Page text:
The design of Shimano freehub style rear hubs make them popular for non racing applications. Here's why we like them.
- Cup and cone (non cartridge bearing) bearings can and will last a lifetime if maintained properly.
- Shimano freehubs, the removeable part that contains the ratchet mechanism, are reliable. They are also replaceable when necessary.
- Bearings are placed wider than most other designs. (see Slim's image below) This reduces bending moment on the axle and also reduces bearing loads caused by lateral loads.
Of course they aren't perfect. Some downsides include:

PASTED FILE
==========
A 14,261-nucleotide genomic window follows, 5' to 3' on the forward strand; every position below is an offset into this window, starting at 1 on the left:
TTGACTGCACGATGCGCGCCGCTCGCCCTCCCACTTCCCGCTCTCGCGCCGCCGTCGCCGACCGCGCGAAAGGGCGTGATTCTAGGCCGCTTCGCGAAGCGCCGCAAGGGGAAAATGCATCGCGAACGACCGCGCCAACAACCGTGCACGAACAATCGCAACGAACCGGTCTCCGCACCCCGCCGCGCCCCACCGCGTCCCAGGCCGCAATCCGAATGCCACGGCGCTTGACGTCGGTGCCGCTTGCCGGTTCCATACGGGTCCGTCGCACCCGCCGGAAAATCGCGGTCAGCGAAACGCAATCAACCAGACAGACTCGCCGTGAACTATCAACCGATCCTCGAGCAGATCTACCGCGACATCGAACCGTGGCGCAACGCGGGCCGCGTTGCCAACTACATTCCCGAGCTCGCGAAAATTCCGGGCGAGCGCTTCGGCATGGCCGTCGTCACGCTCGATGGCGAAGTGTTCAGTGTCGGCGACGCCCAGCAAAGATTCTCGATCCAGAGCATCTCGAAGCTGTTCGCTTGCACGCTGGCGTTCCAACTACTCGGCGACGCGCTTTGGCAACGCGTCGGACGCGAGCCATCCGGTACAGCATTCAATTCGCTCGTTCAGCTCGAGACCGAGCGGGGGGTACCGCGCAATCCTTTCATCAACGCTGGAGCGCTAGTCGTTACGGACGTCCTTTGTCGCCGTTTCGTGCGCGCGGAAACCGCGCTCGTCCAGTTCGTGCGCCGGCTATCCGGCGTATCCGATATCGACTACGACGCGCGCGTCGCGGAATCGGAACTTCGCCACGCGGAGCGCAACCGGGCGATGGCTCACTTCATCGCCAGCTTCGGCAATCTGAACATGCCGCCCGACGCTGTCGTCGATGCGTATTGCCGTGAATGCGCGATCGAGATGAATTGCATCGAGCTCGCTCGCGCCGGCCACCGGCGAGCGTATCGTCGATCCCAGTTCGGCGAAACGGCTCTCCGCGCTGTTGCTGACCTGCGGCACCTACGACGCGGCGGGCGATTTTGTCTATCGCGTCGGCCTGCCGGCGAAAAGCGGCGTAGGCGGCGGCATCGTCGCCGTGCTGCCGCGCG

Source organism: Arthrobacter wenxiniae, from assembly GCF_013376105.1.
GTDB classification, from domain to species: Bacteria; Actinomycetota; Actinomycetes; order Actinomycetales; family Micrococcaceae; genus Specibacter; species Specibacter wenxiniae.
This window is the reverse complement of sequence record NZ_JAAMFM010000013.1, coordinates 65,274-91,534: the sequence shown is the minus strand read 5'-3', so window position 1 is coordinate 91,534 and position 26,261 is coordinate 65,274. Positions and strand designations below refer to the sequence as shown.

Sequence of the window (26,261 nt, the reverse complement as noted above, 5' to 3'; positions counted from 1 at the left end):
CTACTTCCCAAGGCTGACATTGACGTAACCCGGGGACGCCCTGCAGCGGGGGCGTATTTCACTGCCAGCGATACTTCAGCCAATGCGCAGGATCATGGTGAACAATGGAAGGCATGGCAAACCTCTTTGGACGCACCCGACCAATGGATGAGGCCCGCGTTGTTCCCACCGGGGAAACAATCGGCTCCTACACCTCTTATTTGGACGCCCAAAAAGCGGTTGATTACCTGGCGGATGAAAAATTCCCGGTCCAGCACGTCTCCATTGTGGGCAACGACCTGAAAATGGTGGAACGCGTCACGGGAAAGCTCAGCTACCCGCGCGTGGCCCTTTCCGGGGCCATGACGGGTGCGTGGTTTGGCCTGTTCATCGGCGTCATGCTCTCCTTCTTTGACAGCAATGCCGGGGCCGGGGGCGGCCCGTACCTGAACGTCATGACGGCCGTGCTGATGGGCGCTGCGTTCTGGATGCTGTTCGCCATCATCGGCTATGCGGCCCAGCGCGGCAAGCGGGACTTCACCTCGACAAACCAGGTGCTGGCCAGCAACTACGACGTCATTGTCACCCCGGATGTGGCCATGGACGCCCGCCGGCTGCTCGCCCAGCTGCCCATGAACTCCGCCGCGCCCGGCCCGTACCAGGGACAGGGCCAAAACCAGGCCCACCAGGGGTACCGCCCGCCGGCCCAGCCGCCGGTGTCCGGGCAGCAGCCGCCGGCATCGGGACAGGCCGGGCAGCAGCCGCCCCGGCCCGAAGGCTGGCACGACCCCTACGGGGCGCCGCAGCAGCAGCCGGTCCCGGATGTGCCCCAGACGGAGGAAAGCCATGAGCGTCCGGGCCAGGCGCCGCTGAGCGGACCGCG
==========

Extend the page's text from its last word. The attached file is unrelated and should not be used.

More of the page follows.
- Cup and cone bearings require periodic maintenance. And that maintenance requires more finesse than simply removing and replacing a cartridge bearing.
- Heavier than most other designs.
Despite these downside we still prefer these hubs when the mission is not racing or otherwide dependent on ultra light weight. There is one other feature that we appreciate. Most Shimano freehub based rear wheels can be made even more durable with a couple DIY mods. Both changes allow rear wheels to build with less dish. First, if your frame will accept it, rear wheel spacing can be changed to 135mm by simply adding a 5mm spacer between the left locknut and left cone. An even more radical alteration is to find an older 7 speed freehub. This will allow additional spacers to be added to the left side for a wheel with even less dish.